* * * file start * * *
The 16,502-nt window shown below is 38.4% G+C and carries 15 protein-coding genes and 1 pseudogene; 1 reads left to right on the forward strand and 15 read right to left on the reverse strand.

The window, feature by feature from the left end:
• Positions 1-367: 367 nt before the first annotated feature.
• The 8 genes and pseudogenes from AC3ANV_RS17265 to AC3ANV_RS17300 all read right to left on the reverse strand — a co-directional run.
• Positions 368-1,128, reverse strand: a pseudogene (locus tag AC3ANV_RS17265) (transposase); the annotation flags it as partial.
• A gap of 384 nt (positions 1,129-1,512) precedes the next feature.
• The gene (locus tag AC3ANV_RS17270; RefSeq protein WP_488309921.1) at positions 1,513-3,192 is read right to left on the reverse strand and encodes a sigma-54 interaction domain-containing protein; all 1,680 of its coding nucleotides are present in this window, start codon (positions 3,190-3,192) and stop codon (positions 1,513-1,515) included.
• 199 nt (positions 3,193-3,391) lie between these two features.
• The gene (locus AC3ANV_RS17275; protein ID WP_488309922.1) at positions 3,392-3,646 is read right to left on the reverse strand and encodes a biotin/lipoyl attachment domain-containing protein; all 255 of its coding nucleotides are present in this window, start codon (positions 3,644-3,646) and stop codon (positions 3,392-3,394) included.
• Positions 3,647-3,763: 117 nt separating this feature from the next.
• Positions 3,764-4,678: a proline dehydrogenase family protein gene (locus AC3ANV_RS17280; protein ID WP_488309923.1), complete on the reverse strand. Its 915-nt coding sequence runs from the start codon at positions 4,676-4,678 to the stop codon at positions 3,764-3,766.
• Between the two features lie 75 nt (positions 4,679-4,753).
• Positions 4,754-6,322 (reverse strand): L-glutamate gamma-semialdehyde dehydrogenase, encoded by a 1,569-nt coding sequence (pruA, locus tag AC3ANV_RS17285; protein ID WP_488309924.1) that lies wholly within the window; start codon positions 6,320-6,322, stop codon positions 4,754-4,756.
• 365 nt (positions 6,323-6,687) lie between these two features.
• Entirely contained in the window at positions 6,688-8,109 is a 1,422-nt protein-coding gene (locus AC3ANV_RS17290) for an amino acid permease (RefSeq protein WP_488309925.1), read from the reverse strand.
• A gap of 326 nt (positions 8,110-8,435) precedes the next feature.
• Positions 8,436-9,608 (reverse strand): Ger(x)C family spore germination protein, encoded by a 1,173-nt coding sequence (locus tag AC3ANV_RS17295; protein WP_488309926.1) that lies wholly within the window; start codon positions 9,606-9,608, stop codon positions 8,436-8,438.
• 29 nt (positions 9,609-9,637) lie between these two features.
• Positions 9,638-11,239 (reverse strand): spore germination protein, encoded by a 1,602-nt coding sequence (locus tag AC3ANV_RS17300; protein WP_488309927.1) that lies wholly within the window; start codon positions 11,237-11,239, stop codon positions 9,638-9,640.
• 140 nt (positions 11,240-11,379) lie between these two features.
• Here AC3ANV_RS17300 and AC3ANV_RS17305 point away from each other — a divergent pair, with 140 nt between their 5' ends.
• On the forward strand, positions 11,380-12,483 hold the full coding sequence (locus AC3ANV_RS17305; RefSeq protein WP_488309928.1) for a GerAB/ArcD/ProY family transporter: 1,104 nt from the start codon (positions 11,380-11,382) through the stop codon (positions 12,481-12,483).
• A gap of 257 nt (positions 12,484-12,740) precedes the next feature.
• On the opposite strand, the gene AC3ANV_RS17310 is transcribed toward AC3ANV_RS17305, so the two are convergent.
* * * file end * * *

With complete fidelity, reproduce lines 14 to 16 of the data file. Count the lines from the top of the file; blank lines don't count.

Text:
• 365 nt (positions 6,323-6,687) lie between these two features.
• Entirely contained in the window at positions 6,688-8,109 is a 1,422-nt protein-coding gene (locus AC3ANV_RS17290) for an amino acid permease (RefSeq protein WP_488309925.1), read from the reverse strand.
• A gap of 326 nt (positions 8,110-8,435) precedes the next feature.